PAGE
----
Cultural Survival Quarterly Magazine

Zoro Indians Prepare for War

Zoró Indians Prepare for War

The not-so-pacific Pacific

While the world warily watches the highly flammable Persian Gulf, another nuclear-age drama is being enacted in the far reaches of the Pacific. Ironically, the "Ocean of Peace" is being transformed into one of the most dangerous parts of the globe.

Orchid Island - Nuclear Waste and the Yami

Orchid Island's high peaks are densely forested and covered with the flower that gives it its name. The island is only 15 km². The Yami tribe, less than 3,000 in number, live on Orchid Island, harvesting sweet potatoes and taro, raising pigs and goats and fishing the waters of the Pacific.

Modernity as a Vision of Conquest: Development and Culture in India

Despite its image as a culturally diverse land, contemporary India is in fact a nation-state in conflict with its own people. It is engaged in a process of development that, far from enriching the lives of its myriad indigenous cultures, threatens them with disruption, domination and destruction.

Hydro-Quebec and Native People

Recent news stories about New England states buying "cheap" Quebec power did not mention the real costs to northern Quebec's native peoples, its unique wilderness or its free-ranging wildlife. Vermont's governor Madeleine Kunin is right to be concerned about the effect any new power deals will have on the state's environment.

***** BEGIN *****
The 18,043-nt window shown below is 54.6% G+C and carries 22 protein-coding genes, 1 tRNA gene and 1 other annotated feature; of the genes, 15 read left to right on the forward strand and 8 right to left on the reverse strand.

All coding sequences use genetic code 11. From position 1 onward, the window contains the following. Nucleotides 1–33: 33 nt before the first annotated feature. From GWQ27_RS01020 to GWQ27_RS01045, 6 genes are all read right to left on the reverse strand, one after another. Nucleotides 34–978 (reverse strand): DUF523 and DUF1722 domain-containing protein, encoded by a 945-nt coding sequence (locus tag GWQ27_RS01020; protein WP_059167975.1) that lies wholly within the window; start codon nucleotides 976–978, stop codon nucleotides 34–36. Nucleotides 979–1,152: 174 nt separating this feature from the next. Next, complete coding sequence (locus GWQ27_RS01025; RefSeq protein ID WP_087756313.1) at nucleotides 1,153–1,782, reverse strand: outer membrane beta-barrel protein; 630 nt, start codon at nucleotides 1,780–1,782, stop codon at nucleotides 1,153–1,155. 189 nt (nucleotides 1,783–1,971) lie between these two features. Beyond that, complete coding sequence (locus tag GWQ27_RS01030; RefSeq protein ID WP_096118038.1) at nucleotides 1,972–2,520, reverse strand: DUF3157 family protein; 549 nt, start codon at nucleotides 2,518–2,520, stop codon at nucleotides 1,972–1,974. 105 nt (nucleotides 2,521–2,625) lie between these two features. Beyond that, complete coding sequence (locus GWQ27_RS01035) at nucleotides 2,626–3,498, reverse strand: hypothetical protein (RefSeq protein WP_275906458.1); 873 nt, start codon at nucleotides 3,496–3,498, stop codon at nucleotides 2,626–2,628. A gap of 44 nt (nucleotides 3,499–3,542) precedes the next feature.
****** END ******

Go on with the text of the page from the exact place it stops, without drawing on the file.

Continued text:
Canada - The Lubicon Lake Cree

The Lubicon Lake Cree are boycotting the 1988 Winter Olympics in Calgary. They have also instituted a boycott of the major accompanying cultural event at the Glenbow Museum. The exhibit, first titled "Forget Not My Land," now titled "The Spirits Sing," is sponsored by Shell Oil Company, one of the oil companies allowed by the government of Alberta to drill on the Lubicons' land.

Between a Rock and a Hard Place - Left-Wing Revolution, Right-Wing Reaction and the Destruction of Indigenous People

[To get a] picture of the Meo's situation in Laos, [there must be] discussion of the US Program to organize them to fight for the United States, trapping them like desperate dogs and throwing away the leash when they lost their usefulness.

A Guatemalan Town 10 Years Later

The history of anthropology in Guatemala is replete with village and town case studies that too often have been applied to all Guatemalans, both Indians and peasants.

"Those Who Die for Life Cannot Be Called Dead"

"Before the military give up power, we want the world to know that they are murderers. I think the moment will come when everything will be known." - a GAM leader The New York Times, 4 December 1985